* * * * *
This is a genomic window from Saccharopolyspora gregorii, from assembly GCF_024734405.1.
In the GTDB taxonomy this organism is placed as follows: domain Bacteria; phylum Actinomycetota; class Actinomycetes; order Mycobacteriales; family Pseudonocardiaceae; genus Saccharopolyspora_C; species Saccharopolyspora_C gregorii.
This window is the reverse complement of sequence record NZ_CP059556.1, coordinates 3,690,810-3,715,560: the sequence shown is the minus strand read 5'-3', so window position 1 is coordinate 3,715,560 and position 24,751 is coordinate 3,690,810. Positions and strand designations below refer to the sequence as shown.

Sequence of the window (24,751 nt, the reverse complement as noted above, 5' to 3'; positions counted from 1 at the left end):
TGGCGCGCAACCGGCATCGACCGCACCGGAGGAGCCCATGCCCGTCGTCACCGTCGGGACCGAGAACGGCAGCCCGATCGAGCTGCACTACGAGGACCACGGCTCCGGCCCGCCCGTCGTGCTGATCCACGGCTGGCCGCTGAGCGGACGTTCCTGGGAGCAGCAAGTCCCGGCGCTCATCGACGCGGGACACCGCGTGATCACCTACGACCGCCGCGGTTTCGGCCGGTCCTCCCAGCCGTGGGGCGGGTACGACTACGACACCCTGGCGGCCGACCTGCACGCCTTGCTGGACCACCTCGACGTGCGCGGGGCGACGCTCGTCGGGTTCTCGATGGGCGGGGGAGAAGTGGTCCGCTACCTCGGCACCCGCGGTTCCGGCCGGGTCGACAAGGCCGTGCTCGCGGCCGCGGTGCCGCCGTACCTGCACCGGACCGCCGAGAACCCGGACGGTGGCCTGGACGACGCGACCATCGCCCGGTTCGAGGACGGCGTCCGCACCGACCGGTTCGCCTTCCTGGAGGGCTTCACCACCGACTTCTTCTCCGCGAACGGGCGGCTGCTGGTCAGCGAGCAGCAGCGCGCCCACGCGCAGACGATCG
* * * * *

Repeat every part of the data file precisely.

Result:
This is a genomic window from Saccharopolyspora gregorii, from assembly GCF_024734405.1.
In the GTDB taxonomy this organism is placed as follows: domain Bacteria; phylum Actinomycetota; class Actinomycetes; order Mycobacteriales; family Pseudonocardiaceae; genus Saccharopolyspora_C; species Saccharopolyspora_C gregorii.
This window is the reverse complement of sequence record NZ_CP059556.1, coordinates 3,690,810-3,715,560: the sequence shown is the minus strand read 5'-3', so window position 1 is coordinate 3,715,560 and position 24,751 is coordinate 3,690,810. Positions and strand designations below refer to the sequence as shown.

Sequence of the window (24,751 nt, the reverse complement as noted above, 5' to 3'; positions counted from 1 at the left end):
TGGCGCGCAACCGGCATCGACCGCACCGGAGGAGCCCATGCCCGTCGTCACCGTCGGGACCGAGAACGGCAGCCCGATCGAGCTGCACTACGAGGACCACGGCTCCGGCCCGCCCGTCGTGCTGATCCACGGCTGGCCGCTGAGCGGACGTTCCTGGGAGCAGCAAGTCCCGGCGCTCATCGACGCGGGACACCGCGTGATCACCTACGACCGCCGCGGTTTCGGCCGGTCCTCCCAGCCGTGGGGCGGGTACGACTACGACACCCTGGCGGCCGACCTGCACGCCTTGCTGGACCACCTCGACGTGCGCGGGGCGACGCTCGTCGGGTTCTCGATGGGCGGGGGAGAAGTGGTCCGCTACCTCGGCACCCGCGGTTCCGGCCGGGTCGACAAGGCCGTGCTCGCGGCCGCGGTGCCGCCGTACCTGCACCGGACCGCCGAGAACCCGGACGGTGGCCTGGACGACGCGACCATCGCCCGGTTCGAGGACGGCGTCCGCACCGACCGGTTCGCCTTCCTGGAGGGCTTCACCACCGACTTCTTCTCCGCGAACGGGCGGCTGCTGGTCAGCGAGCAGCAGCGCGCCCACGCGCAGACGATCG